Monday, April 16, 2012

Walk away

Richard and I recently walked away from a friendship. This couple had been telling other people untruths and spreading malicious comments about me, while pretending that we were friends. They accepted our friendship and all that we did for them, while they went around saying negative things about me behind my back.

I considered my options thoroughly and carefully. My first choice was to confront them, but it would be pointless. An apology would be nice, but unlikely. Should I hope to change their opinion? Even if they did, the trust is no longer there, the sense of betrayal and hurt is too deep, and it would be incredibly awkward for both sides to even try to carry on after a confrontation of this sort.

Or I could forget it and leave it be. Not many things bother Richard and me, really, so was this worth getting upset about? Well, I wasn't raging mad but I knew I could not reasonably ask my family to continue with this farce. Although my dear husband would go along with whatever I decided, I realised the extent of what I would be asking of him because Richard and I take friendship very seriously. Once you are a friend of ours, we will gladly walk to the ends of the earth for you. In fact, we have, on many occasions, gone out of our way for this couple while refraining from telling them the trouble we went through. I could not ask my family to continue investing our hearts in this friendship if this couple was regularly backstabbing us. It would also be hypocritical of us to carry on being their friends when every fibre of our being would be on high alert and suspicious, when we had to consider every word and every action to see whether it would give them cause for painting me black.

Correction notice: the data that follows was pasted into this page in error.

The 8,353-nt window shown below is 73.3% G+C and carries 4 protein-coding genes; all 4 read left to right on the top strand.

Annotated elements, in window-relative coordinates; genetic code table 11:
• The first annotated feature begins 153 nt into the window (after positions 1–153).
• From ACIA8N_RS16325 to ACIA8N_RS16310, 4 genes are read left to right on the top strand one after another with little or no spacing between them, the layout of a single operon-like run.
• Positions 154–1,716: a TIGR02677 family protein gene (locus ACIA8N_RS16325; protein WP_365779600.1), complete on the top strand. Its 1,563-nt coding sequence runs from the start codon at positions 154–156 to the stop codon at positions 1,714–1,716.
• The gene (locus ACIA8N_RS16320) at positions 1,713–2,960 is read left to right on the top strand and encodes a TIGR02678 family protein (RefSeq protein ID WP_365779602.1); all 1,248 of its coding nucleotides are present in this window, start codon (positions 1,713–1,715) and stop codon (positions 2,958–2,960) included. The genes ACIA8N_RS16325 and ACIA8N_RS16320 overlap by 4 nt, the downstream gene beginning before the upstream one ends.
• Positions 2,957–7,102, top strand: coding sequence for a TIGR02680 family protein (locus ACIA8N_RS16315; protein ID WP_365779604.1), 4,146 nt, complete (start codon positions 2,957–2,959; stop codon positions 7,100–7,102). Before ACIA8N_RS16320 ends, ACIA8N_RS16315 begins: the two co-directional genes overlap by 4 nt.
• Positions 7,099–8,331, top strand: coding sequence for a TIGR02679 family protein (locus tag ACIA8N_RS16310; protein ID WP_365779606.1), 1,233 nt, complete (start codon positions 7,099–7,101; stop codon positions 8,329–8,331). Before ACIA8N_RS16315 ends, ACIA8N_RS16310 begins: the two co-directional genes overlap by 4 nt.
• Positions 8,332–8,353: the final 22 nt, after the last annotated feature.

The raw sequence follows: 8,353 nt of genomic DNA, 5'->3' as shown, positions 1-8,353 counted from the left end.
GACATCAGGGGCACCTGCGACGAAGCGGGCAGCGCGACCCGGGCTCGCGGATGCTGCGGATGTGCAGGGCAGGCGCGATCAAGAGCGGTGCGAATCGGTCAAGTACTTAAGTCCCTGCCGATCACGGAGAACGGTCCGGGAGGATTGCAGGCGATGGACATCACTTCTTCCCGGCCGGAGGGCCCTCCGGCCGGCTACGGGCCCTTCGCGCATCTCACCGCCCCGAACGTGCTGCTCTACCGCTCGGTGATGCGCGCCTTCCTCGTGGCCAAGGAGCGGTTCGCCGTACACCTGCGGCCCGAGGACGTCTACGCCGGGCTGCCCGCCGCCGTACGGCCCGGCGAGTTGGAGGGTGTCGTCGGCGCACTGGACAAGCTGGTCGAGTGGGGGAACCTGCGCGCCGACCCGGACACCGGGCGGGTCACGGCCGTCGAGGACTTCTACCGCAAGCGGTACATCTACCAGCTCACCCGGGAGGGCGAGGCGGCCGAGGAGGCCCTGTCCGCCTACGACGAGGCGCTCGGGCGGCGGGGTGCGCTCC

So I did the next best thing. I decided to end the “friendship” unilaterally and quietly. Richard had no hesitation in telling me it was the right thing to do. He was just waiting for me to come to terms with the inevitable. In our hearts, we wished things could be different but our heads told us that things would never change with them. So we resolved to cut them out of our lives. We quietly walked out and away. We wish this couple the very best in their life. We're just not going to be part of it anymore.

And yes, I have put a record of it here. So that my children will understand that, inasmuch as Richard and I hope that they will grow up with kindness and generosity in their hearts, free of prejudice, with an open mind and a clear head, ready to forgive and forget, we want them also to realise a few other things.

- That words have power, words can hurt. That you must not only act responsibly, you must also speak responsibly. There are always consequences.

- That kindness and consideration to others encompass what you say about them, both in their presence and when they're not with you.

- That what you say about others, tells more about you and the person you are.

- That you should walk away from friendships that are unreal. Life is short - surround yourself with genuine, sincere and honest people.

- That friends don’t go around talking behind your back, trying to turn people against you, using untruths and unfair assumptions.

- That loyalty is a big part of friendship.

- That every friendship and every relationship has to have an equal balance of goodwill. That you need to give AND receive goodwill.

- That you should never, ever, let others make you feel embarrassed about your successes. Nobody should make you feel that you don’t deserve all that you worked honestly to achieve. A person who cares about you will cheer for you instead of undermine you. Don't sell yourself short.

- That you need to stand up for yourself, and be fair, honest and honourable in the process.

- That the truth will always emerge, so make sure that you are always on the right side of it.

It is unpleasant to end a friendship, even one that is unreal. The best we can do is to make sure that we handle it in the best way possible and learn what we can from the experience.

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